Back from a New Year break I found this in my inbox at the start of an email from a restaurant I used to go to: ‘Thank Christ It’s 2021.’
Am I wrong in finding this objectionable? At first I wasn’t sure why I did. It wasn’t because of the decayed epistolary standards: an announcement of that sort would once have begun with ornamental phraseology about ‘begging to inform our esteemed clientele’ and so on, but you can’t live in the past. Nor was it because the casual and dismissive use of the name of the figure whose birth some of us recently celebrated is anything new. Nor again is it anything to do with there being little to be thankful for in the arrival of a year in which we’ll see everything Donald Trump achieved wrecked by his senescent and dubiously elected successor or – and here the heart really quails – the Morticia Addams-visaged Kamala Harris, and will have to face the fact, which seems to have been largely disregarded so far, that thanks to the Chinese and their virus we are much poorer than we used to be and have huge debts to repay.
No doubt this year will also bring us more wars, more riots, more obsession with ‘identity’ and less individual freedom. No, nothing to look forward to in that; but that’s not why that email rankles.
The email is offensive, I have decided, because it was not an expression of thanks at all. The name Christ had been gratuitously commandeered to confer a frisson of attention-grabbing edginess on the announcement that followed – too late in my case – that for new year the restaurant was offering ‘a relaxed French-Morrocan’ [sic] barbecue (though why you’d go to a restaurant for a barbecue is a mystery, unless perhaps you were so over the season of festivities you didn’t have the energy to turn on the bottled gas in your own backyard).
It is a truism that the restaurateurs would never have dared write ‘Thank Muhammad’ in such a context. If they’d done so, it’s a safe bet they’d soon find themselves without a restaurant, or worse. Anyway, thanking Mohammed doesn’t come naturally in our Anglo-derived society, doesn’t have the demotic linguistic force that, despite the unthinking way it is generally employed, the invocation of Christ’s name still has. No, what this email demonstrates for the thousandth time is the blithe disregard for Christian sensibilities shown by vast numbers of citizens of a country in which to offend anyone else is now so heavily proscribed as to be in some cases a criminal offence. Try making a disrespectful reference to Aborigines, or women, or the ‘trans’ lobby, and see where it gets you. But you can say what you want about Christians and Christianity. No one in authority could care less and Christians themselves, given that funny injunction in their faith about turning cheeks, never hit back.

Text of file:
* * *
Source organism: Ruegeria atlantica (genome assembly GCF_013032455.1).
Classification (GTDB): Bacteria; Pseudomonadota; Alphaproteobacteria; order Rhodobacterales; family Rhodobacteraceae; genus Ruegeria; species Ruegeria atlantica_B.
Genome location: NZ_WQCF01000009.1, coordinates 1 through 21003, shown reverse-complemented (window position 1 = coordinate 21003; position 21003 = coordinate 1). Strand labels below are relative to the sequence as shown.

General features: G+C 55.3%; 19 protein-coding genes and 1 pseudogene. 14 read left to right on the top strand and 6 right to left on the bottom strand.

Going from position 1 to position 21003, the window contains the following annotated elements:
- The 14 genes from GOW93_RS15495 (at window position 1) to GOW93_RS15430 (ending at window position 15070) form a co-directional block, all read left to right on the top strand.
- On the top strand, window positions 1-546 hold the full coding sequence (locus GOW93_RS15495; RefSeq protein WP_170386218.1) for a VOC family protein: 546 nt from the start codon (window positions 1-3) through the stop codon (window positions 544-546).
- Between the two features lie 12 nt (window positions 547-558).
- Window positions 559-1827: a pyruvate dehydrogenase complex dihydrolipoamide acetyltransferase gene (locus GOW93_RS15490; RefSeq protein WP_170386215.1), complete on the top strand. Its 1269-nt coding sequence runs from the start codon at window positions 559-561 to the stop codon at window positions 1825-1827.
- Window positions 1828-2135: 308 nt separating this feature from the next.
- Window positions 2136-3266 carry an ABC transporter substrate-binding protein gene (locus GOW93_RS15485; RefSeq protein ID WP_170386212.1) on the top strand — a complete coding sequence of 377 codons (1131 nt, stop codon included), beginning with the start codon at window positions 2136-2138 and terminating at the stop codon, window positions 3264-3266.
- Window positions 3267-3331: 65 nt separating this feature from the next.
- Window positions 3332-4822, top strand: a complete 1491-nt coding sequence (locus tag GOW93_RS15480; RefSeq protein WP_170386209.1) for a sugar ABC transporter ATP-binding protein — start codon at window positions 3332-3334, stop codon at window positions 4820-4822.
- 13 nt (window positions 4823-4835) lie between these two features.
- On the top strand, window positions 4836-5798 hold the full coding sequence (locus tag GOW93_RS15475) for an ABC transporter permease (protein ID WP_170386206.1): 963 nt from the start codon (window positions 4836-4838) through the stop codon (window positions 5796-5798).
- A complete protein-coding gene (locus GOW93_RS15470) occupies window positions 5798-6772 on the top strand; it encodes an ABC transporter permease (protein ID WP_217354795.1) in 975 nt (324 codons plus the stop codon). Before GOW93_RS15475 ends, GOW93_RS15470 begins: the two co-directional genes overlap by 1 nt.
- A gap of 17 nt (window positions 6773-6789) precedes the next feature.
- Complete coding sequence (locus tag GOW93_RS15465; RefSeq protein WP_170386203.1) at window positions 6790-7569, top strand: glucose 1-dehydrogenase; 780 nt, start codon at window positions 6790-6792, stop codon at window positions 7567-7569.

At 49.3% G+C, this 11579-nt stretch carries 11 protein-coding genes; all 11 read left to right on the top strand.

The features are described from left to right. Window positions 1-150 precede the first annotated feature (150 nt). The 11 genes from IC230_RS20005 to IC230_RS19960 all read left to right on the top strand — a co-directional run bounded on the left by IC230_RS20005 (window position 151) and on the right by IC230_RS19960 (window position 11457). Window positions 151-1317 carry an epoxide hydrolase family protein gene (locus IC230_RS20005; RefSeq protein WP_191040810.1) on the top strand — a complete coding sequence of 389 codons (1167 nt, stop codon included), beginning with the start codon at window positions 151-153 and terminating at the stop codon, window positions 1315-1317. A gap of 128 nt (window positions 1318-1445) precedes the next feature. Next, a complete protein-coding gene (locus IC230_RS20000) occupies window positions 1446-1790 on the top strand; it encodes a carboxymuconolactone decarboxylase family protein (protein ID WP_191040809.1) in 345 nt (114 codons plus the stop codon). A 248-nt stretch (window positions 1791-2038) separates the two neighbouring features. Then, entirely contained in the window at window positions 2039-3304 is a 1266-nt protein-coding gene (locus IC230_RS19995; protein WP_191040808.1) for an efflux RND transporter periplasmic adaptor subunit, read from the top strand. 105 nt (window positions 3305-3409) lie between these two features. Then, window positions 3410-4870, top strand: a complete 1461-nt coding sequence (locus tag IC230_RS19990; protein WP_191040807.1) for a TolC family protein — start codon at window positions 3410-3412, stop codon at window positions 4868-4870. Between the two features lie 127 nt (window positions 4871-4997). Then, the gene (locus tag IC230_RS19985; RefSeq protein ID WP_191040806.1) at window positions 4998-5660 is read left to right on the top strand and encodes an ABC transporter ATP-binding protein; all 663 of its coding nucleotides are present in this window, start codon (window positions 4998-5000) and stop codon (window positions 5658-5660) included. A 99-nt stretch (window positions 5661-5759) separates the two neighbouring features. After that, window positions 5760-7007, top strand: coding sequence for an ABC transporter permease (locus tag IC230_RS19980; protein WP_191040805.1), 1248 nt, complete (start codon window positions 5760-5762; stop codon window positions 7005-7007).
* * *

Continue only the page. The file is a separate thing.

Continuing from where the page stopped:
The Deity, of course, is constantly on people’s lips for every purpose except that of worshipping Him, from the ubiquitous ‘Oh My God’ – I’ve heard this shrieked in public by teenage girls wearing the uniform of a posh Roman Catholic school – to the vapid ‘Thank God it’s Friday’ uttered with an exaggerated sigh as though the utterer had just surfaced from a week down a coalmine. That kind of speech, regrettably or not, is part of the contemporary vernacular. But Christ is special, and to Christians the irreverent use of that name jars a lot more; in other words it can offend. I suspect the writers of the restaurant email were perfectly aware of that but either didn’t know or didn’t care whether there were any Christians on their mailing list to be offended by it.